But with us in the politer reign of Charles II., this power of correction began to be doubted.
"Don't mention the death," he said, using a politer word by preference.
With what magic were the old ceremonials of a professor's reception exchanged for the easier habits of a politer world!
It was the sorriest travesty of similar scenes in a politer world.
Why, for example, did all the politer Murnans eat with the right hand only?
Millions of Americans though in a politer way are doing it all this week.
But he treated the old gentleman so respectfully that he could not have been politer to the King himself.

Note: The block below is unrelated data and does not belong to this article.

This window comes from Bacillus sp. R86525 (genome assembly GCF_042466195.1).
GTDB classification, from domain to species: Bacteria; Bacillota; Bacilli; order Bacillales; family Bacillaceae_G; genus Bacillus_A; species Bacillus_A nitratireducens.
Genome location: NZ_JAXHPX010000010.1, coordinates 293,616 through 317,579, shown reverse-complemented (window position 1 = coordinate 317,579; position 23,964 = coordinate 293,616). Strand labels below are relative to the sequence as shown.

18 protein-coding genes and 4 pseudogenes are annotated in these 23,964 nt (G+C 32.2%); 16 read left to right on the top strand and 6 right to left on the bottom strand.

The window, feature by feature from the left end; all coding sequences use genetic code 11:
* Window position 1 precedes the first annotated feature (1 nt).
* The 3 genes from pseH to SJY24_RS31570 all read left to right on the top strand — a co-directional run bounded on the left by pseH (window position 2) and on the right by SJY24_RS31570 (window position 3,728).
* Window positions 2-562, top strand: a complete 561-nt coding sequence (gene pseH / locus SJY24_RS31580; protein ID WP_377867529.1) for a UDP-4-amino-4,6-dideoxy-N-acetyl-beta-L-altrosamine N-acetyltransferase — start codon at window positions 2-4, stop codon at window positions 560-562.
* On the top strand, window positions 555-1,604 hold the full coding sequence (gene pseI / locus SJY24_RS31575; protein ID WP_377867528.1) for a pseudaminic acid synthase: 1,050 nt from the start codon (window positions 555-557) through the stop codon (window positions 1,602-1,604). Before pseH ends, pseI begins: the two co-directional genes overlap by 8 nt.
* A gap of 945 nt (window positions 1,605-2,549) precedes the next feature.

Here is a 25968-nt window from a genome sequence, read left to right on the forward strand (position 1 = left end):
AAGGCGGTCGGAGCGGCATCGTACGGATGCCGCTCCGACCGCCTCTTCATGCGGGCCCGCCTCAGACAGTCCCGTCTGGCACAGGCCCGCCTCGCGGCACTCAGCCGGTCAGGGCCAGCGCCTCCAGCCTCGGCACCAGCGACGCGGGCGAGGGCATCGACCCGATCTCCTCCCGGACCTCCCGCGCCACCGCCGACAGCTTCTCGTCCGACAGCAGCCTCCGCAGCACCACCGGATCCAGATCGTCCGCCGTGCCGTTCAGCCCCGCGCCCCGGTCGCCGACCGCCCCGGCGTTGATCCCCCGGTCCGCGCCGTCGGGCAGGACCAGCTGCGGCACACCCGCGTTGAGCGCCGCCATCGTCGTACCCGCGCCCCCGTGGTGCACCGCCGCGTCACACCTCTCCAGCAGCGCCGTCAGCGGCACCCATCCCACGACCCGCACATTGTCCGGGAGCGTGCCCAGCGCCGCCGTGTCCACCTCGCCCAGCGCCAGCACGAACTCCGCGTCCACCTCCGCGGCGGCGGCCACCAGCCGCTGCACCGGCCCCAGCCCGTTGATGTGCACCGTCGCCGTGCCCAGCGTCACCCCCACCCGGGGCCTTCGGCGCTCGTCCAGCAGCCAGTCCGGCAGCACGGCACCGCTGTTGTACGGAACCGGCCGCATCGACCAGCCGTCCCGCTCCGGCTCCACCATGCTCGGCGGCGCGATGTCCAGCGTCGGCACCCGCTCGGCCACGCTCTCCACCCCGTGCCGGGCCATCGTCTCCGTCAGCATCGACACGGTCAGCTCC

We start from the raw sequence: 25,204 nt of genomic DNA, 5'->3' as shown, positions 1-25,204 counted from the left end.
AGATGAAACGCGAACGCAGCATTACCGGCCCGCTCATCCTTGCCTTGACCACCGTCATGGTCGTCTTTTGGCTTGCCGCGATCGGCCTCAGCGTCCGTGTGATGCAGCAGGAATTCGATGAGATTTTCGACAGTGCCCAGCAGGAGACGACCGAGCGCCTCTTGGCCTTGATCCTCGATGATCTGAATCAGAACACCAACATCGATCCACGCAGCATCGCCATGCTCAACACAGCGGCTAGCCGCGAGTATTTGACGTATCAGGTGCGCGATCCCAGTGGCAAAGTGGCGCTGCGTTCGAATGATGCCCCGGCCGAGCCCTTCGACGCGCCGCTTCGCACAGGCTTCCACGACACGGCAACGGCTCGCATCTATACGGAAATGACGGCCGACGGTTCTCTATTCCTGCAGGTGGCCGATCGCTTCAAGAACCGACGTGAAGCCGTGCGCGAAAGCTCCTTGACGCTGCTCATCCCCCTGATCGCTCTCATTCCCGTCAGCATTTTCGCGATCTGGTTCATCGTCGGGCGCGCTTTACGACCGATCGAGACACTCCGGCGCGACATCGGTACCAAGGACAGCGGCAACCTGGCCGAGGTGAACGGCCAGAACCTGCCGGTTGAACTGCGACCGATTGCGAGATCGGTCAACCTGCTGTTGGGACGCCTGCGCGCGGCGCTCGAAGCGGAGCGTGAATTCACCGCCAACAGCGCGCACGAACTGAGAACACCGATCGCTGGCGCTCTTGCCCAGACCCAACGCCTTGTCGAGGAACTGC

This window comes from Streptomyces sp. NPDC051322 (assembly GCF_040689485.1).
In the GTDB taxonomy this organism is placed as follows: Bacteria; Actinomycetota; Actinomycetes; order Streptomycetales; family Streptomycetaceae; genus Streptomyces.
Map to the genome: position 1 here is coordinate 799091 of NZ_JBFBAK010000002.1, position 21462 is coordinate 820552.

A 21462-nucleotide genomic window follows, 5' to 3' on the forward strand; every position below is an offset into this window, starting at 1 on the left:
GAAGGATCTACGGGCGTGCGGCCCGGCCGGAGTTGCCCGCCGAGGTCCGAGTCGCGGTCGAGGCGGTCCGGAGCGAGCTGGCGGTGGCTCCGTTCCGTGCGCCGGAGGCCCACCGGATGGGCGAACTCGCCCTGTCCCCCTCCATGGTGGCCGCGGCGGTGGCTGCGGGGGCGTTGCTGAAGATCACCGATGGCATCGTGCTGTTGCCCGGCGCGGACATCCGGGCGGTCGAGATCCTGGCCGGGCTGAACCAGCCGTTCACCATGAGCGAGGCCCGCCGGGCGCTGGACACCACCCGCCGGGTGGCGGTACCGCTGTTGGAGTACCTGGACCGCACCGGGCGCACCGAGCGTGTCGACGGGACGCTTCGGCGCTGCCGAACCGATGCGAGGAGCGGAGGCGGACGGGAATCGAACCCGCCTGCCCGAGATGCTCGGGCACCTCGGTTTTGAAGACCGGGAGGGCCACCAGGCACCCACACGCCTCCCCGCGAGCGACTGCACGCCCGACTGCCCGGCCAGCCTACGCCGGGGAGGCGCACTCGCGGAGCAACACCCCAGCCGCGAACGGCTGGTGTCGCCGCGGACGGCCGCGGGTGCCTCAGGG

“I guess I ought to have been politer,” Eleanor said slowly.
Before I can turn round to run away, she is on her legs, wide awake in an instant, and politer than ever.
I felt so mortified, Marilla; he might have been politer to a stranger, I think.
late 14c., "polished, burnished" (mid-13c. as a surname), from Latin politus "refined, elegant, accomplished," literally "polished," past participle of polire "to polish, to make smooth" (see polish (v.)). Used literally at first in English; sense of "elegant, cultured" is first recorded c.1500, that of "behaving courteously" is 1748 (implied in politely). Related: Politeness.